As for Werenski, he will be a restricted free agent with another year of team control but that will already carry a premium price as his qualifying offer jumps to $7MM despite a $5MM AAV. It’s not that the price tag is daunting at that level but if you’re Werenski, it wouldn’t be worth accepting less than that on an extension knowing that much is already locked in for 2022-23. He is the better offensive player than Jones but isn’t as good in his own end and doesn’t play quite as much. However, he’s also in the prime of his career and is a viable top pairing player so he should be able to command a similar price tag as Jones.
While deals in that range would represent a substantial increase in cost, it’s one that they’d be wise to pay. That’s a strong defensive core to build around and they don’t even have $21MM in salary commitments for 2022-23; they have one of the cleanest cap situations in the league for that year. They can afford to do it.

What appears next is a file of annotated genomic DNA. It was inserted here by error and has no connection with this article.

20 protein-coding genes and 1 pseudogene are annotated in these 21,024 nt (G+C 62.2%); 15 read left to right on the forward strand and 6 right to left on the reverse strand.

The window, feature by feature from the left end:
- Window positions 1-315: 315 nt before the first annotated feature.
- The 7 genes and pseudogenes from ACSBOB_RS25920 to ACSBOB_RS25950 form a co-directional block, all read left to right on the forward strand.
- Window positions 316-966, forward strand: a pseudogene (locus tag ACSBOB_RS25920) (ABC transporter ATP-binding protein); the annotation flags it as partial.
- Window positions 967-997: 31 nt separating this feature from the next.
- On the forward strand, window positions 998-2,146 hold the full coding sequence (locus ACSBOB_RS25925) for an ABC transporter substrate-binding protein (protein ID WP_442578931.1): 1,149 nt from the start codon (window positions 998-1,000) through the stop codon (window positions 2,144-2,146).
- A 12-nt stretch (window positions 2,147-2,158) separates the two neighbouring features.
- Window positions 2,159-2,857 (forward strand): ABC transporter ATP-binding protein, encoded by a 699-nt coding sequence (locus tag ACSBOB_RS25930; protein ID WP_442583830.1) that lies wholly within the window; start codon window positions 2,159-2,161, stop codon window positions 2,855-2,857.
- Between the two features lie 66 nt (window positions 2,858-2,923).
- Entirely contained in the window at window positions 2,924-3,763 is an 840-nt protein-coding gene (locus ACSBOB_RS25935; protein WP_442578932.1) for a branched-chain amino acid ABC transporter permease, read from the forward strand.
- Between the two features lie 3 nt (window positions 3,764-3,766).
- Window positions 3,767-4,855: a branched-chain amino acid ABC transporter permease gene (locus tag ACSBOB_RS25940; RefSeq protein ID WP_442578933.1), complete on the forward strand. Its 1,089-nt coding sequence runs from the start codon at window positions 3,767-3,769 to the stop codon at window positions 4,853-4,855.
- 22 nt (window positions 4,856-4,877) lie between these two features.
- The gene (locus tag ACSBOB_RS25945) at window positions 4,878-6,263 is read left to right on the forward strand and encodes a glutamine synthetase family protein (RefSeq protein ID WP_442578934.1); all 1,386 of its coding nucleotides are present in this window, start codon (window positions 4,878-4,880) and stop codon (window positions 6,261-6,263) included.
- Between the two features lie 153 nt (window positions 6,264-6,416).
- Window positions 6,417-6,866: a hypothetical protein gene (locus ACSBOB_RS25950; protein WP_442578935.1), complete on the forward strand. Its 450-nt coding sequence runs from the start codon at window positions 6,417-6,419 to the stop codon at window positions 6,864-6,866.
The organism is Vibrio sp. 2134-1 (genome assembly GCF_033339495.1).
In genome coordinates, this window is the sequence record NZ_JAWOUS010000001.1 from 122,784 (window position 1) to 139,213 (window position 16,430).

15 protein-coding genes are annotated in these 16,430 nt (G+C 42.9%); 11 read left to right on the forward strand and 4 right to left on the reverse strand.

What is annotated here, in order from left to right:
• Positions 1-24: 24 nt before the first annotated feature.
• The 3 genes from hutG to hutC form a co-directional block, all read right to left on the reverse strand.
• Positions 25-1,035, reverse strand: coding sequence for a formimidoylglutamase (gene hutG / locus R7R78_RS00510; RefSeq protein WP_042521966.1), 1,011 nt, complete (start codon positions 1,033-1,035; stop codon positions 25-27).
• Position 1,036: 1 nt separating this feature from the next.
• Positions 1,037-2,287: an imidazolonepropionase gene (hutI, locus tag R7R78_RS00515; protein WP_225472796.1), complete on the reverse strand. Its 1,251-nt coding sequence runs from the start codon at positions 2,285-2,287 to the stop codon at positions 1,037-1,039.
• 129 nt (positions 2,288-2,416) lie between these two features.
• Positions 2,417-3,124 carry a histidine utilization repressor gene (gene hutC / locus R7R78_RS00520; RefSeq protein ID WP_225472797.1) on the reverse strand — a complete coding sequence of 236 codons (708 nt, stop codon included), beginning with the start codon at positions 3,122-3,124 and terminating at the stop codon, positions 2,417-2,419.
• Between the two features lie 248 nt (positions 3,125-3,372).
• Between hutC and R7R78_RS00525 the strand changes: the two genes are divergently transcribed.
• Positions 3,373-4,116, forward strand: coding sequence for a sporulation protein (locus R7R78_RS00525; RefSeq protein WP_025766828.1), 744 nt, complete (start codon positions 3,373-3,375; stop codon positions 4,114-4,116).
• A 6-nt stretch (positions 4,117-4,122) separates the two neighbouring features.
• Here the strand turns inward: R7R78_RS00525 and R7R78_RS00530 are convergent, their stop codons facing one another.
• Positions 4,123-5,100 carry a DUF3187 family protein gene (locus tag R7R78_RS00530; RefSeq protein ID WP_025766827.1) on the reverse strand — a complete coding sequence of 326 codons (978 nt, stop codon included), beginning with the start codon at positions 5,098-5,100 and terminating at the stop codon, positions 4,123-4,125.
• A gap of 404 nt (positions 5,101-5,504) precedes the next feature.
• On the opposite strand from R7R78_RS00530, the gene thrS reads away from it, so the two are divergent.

New Deal For Laine
The trade of Dubois to Winnipeg brought back two forwards. One wound up finishing tied for second in team scoring while the other struggled offensively. Patrik Laine was supposed to become the go-to scorer for the Blue Jackets but instead, it was Jack Roslovic who thrived while Laine struggled considerably. He had just 10 goals in 45 games with his new team and while those numbers are certainly lower due to the pandemic-shortened season, it’s still worth noting that it was only an 18-goal pace over a full 82-game campaign. For someone that had at least 30 in each of his first three NHL seasons and played at a similar pace when COVID-19 put an early end to the 2019-20 campaign, that’s a substantial drop.